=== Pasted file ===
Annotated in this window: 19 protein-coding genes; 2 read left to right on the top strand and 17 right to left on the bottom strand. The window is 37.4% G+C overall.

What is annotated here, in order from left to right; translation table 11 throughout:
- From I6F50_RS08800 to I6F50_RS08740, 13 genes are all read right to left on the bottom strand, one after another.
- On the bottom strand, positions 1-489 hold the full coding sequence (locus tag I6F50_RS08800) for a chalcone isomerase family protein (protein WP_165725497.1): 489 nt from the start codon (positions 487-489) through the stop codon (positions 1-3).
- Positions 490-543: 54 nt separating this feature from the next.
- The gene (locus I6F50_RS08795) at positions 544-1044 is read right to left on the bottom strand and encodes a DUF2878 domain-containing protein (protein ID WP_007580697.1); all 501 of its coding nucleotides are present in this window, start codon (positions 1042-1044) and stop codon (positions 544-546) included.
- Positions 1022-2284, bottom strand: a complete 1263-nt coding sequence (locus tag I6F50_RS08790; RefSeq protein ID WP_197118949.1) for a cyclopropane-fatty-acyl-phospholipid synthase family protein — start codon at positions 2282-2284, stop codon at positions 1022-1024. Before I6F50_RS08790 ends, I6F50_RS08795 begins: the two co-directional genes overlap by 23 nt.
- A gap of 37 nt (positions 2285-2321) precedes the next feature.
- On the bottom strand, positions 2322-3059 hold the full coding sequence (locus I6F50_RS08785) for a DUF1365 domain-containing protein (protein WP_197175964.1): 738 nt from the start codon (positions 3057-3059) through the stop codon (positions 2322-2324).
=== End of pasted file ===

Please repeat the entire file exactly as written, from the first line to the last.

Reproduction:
Annotated in this window: 19 protein-coding genes; 2 read left to right on the top strand and 17 right to left on the bottom strand. The window is 37.4% G+C overall.

What is annotated here, in order from left to right; translation table 11 throughout:
- From I6F50_RS08800 to I6F50_RS08740, 13 genes are all read right to left on the bottom strand, one after another.
- On the bottom strand, positions 1-489 hold the full coding sequence (locus tag I6F50_RS08800) for a chalcone isomerase family protein (protein WP_165725497.1): 489 nt from the start codon (positions 487-489) through the stop codon (positions 1-3).
- Positions 490-543: 54 nt separating this feature from the next.
- The gene (locus I6F50_RS08795) at positions 544-1044 is read right to left on the bottom strand and encodes a DUF2878 domain-containing protein (protein ID WP_007580697.1); all 501 of its coding nucleotides are present in this window, start codon (positions 1042-1044) and stop codon (positions 544-546) included.
- Positions 1022-2284, bottom strand: a complete 1263-nt coding sequence (locus tag I6F50_RS08790; RefSeq protein ID WP_197118949.1) for a cyclopropane-fatty-acyl-phospholipid synthase family protein — start codon at positions 2282-2284, stop codon at positions 1022-1024. Before I6F50_RS08790 ends, I6F50_RS08795 begins: the two co-directional genes overlap by 23 nt.
- A gap of 37 nt (positions 2285-2321) precedes the next feature.
- On the bottom strand, positions 2322-3059 hold the full coding sequence (locus I6F50_RS08785) for a DUF1365 domain-containing protein (protein WP_197175964.1): 738 nt from the start codon (positions 3057-3059) through the stop codon (positions 2322-2324).